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Any ideas for structural plants here? ->


 I'd like to add some structure to this sunny border.  When we have revamped the garden from nothing this year, we just shoved in some perennials for quick colour  – you can see the gladilloli, a lavender and a rose zephrine (was was meant to climb).

Now, I'd like some bushes,imageor trees some of which should be evergreen.  Can anyone recommend a nice mix with good contrast, pref. not mound-forming ones?

Soil is good and this space is about 3m long.


  • BorderlineBorderline Posts: 4,700

    With regards to mound forming shrubs, for many evergreen shrubs, it's more about pruning and shaping. For instance, Choysia Ternata, the Mexican Orange Blossom. This shrub may turn into a mound if you shape it that way. Or you could prune irregularly or even train it in the 'clouding' fashion to lift the canopy. This will require you to prune possibly twice a year. This shrub flowers twice a year and has very strong scent.

  • FairygirlFairygirl Posts: 54,353

    3 metres isn't a very big distance for many shrubs, so you're only looking at a couple or so to be realistic, especially if you're keeping the rose. If they make around two metres in height, they'll generally make the same sort of spread. They will also compete for nutrients, so you'll have to make sure your rose gets well enough fed and watered. image

    Ceanothus is good for a sunny aspect, and so is Escallonia. They're both evergreen, but they would need pruning to keep them within that border, which they will both take. It's very narrow in depth, so whatever you choose will have to be something you can prune back to keep it from encroaching on the grass. Ideally, you'd take a couple of feet off the grass to make the border deeper. 

    There are plenty of deciduous shrubs - Potentilla, Deutzia (there are a few smaller varieties), Exochorda etc, but they will all get quite sizeable in about five years. 

    Are you intending removing the perennials? They'd be ok until the shrubs establish and get bigger, but there won't be enough room for everything in that border.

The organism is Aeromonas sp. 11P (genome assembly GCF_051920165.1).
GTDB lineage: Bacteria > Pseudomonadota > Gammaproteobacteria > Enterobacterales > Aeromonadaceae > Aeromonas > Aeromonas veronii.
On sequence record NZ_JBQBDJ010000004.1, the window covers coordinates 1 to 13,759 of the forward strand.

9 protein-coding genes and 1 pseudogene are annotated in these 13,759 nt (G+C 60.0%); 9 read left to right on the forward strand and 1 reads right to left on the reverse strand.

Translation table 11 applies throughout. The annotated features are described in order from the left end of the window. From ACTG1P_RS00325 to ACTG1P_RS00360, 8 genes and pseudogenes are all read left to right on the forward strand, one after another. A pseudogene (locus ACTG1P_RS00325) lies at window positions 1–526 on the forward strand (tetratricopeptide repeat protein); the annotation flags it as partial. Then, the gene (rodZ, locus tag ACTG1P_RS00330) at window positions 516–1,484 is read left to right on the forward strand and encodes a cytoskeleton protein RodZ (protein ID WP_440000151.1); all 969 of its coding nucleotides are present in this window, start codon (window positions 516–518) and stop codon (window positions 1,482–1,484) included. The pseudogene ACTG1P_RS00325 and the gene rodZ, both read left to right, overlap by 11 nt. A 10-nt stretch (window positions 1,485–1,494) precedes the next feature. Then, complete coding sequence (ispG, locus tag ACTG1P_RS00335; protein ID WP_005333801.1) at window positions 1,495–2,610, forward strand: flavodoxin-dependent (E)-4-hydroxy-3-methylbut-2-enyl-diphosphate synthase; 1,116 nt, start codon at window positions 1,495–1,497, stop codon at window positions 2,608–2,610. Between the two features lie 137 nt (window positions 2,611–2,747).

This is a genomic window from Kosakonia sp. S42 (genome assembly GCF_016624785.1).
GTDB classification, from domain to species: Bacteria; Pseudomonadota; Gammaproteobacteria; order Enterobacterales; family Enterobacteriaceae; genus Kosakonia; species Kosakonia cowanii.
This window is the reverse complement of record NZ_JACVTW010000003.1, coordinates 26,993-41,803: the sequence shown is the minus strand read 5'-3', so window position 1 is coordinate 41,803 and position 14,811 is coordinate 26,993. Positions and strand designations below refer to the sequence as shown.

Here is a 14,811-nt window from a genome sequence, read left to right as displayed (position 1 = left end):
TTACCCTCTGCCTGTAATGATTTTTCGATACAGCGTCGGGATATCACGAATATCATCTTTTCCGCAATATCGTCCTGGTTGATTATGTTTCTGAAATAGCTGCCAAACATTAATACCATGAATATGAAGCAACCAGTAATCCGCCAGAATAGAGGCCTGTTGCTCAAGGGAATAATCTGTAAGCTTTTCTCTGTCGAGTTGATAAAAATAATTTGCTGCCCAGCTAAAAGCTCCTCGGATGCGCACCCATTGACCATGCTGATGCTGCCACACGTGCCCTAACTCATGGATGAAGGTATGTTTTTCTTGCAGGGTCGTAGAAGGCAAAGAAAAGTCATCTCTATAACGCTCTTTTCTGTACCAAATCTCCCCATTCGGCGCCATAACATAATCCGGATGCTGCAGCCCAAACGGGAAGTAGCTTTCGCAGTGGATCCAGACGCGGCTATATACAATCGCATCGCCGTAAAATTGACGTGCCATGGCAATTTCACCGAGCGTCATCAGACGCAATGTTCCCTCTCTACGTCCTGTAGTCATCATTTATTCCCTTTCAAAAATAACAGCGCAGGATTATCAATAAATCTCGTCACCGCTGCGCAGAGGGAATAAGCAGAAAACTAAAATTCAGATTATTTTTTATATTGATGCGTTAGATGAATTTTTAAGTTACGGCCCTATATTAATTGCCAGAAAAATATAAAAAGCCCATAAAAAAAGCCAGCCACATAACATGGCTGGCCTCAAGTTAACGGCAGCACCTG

It's a place where beautiful isn't enough of a word....

    I live in west central Scotland - not where that photo is...
  • B3B3 Posts: 27,004

    Artichoke  - something Di chioggia ( maybe violetta) is a good decorative one.

    Large silver grey leaves most of the year and beautiful blue flowers - provided you don't pick the artiickokes!

    In London. Keen but lazy.
  • Mary370Mary370 Posts: 2,003

    Bears Breeches..............I love this plant.  This one is 3 years old, had lots of flower stalks this year, but the leaves got badly damaged by slugs so I removed all the leaves and left the flower stalks, leaves are coming back again.   


    Last edited: 02 October 2017 22:14:06

  • SandTSandT Posts: 70

    Thanks so far (and sorry for my typos - was typing in my phone!)

    I can make the border deeper by cutting away the turf but yes, the length is still going to be about 3.5 m.

    Ceanothus is a good shout, and I have a Mexican orange blossom elsewhere in the garden and love the colour.  Otherwise, is there anything that will give good autumn colour and is happy to be pruned to keep it upright-ish? And you wouldn't put trees in this space like an olive?

     I'd like to keep the rose but could move it elsewhere. Thanks

  • LoxleyLoxley Posts: 5,560

    Euonymus alatus is a good one for colour at this time of year, I'm a fan of Hydrangea paniculata too, which does tend to grow fairly upright. It looks like you have good rich soil which the hydrangea will like.

    Have you thought about a Miscanthus? Would add structure just like a shrub. I would go for a Miscanthus and then - very simply - three clipped box balls for a composition of forms.

  • LoxleyLoxley Posts: 5,560

    Like this perhaps - the upright thing would be Micanthus 'Malepartus', the blobs are box balls, and the blue fuzz, perennials such as Geranium 'Rozanne' frothing between the balls.

    I like a froth between my balls. You can let them grow bigger, and keep them clipped to uneven sizes to suit the effect you want.


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